Canon’s flagship A4 laser, the i-Sensys LBP7780Cx, is one of the more expensive workgroup models on the market – but over time it pays for itself with low running costs. Add in 32ppm colour printing, a fast duplex speed and a beefy recommended duty cycle of 5,000 pages per month, and you have a laser geared up for print-hungry users.
Sunday, 20 September 2015
Dell is shooting for the cloud with the E525w, a colour laser MFP that reaches out to mobile users. It supports Wi-Fi Direct and AirPrint (but not NFC), and has both wired and wireless 802.11n connections as standard – although they can’t be used simultaneously.
Darien Graham-Smith discovers how LinkedIn can help you find high-calibre staff, reach new customers and grow your business
Linkedln is a unique networking site with more than 380 million registered users. The basic functions are free, so if your business isn’t already signed up, you’ve nothing to lose by trying it out.
David Briddock explains why OnHub is no ordinary wireless router
These days Google seems to make technology news headlines almost every week as it continues to diversify from its search and online ad origins. Driverless cars, touch-interactive textiles, green power technology and even smart contact lens for diabetes patients are just a few of its well publicised innovations. This time they’ve teamed up with networking device manufacturer TP-Link to build the Google OnHub router (on.google.com/hub).
We look at the increasing growth of a particularly nasty form of malware
All forms of malware are unwanted, vicious and a pain in the backside. However, ransomware has always been particularly nasty in its execution. There’s a certain level of vindictiveness about ransomware that separates it from the usual splurge of malware. Something a little sinister.
YouTube recently announced the launch of YouTube Gaming. What is it, and what will it mean for other online gaming services? Sarah Dobbs finds out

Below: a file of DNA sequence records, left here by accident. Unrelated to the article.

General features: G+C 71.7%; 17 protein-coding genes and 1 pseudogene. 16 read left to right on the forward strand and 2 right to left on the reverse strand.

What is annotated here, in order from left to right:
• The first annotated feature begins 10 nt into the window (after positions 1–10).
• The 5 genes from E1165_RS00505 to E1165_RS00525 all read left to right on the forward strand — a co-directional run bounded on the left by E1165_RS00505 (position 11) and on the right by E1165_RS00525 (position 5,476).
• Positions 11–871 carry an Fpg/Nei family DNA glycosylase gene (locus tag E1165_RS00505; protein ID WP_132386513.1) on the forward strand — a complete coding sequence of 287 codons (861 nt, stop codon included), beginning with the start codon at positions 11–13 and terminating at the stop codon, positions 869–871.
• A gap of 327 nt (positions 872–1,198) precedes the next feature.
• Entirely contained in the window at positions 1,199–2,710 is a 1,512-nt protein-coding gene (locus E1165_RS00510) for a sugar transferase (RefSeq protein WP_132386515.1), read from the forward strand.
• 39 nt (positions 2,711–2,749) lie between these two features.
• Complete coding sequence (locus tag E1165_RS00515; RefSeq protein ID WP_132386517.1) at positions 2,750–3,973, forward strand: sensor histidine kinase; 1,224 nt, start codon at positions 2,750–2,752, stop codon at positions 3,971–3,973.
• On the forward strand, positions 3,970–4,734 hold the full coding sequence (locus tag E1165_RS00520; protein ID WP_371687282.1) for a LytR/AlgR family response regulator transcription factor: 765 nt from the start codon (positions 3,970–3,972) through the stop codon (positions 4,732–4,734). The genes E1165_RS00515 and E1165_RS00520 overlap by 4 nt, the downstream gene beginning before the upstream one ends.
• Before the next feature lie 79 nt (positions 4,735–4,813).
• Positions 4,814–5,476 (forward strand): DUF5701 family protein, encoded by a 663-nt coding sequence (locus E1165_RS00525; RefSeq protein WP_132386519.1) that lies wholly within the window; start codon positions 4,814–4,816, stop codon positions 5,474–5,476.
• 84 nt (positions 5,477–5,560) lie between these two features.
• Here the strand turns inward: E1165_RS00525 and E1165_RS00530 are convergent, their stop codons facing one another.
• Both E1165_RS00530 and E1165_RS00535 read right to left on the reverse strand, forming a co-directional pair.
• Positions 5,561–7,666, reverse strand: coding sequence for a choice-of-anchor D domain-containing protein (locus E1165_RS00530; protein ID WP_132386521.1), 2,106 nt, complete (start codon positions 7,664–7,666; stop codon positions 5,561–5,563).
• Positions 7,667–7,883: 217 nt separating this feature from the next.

Ever got stuck on a game and turned to the internet for help? Chances are, you ended up watching a walkthrough on YouTube to help you nail that tricky puzzle in Portal or seemingly impossible quest in Skyrim. Whatever your console of choice, whatever your gaming style, there’s a video of someone else playing your favourite game on YouTube – plus hours upon hours of people showing off weird game glitches, explaining how to cheat or just talking about their high scores.
Microsoft is declaring the first month of Windows 10 a success. But what conclusions can we really draw about the reception of this critical update?
Technology companies can be rather frugal with concrete information from time to time. This is understandable, because hard numbers sometimes misrepresent a good situation as bad. However, they can also represent a bad one as exactly what it is, unfortunately.
Build an Android display PPI calculator app with David Briddock
Over the last few issues we’ve used App Inventor 2 (AI2) to build a useful timer, a motion-activated dice shaker and a fully functional web browser.
This time we’re going to build a display pixel density calculator based on a pixels-per-inch (PPI) formula.
Remember, all you’ll need to play along is a Windows/Mac/Linux PC, a web browser and a Google account. Ideally, you’ll also have an Android smartphone or tablet, but even this isn’t essential.